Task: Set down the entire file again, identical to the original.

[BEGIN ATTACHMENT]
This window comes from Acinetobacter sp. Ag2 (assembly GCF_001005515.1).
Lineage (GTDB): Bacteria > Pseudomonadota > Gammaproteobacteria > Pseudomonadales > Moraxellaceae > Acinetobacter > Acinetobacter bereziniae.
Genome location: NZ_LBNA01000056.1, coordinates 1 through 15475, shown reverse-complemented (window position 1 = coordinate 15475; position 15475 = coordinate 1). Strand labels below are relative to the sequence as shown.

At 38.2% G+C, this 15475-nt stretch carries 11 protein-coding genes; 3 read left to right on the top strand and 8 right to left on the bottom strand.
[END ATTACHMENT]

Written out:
This window comes from Acinetobacter sp. Ag2 (assembly GCF_001005515.1).
Lineage (GTDB): Bacteria > Pseudomonadota > Gammaproteobacteria > Pseudomonadales > Moraxellaceae > Acinetobacter > Acinetobacter bereziniae.
Genome location: NZ_LBNA01000056.1, coordinates 1 through 15475, shown reverse-complemented (window position 1 = coordinate 15475; position 15475 = coordinate 1). Strand labels below are relative to the sequence as shown.

At 38.2% G+C, this 15475-nt stretch carries 11 protein-coding genes; 3 read left to right on the top strand and 8 right to left on the bottom strand.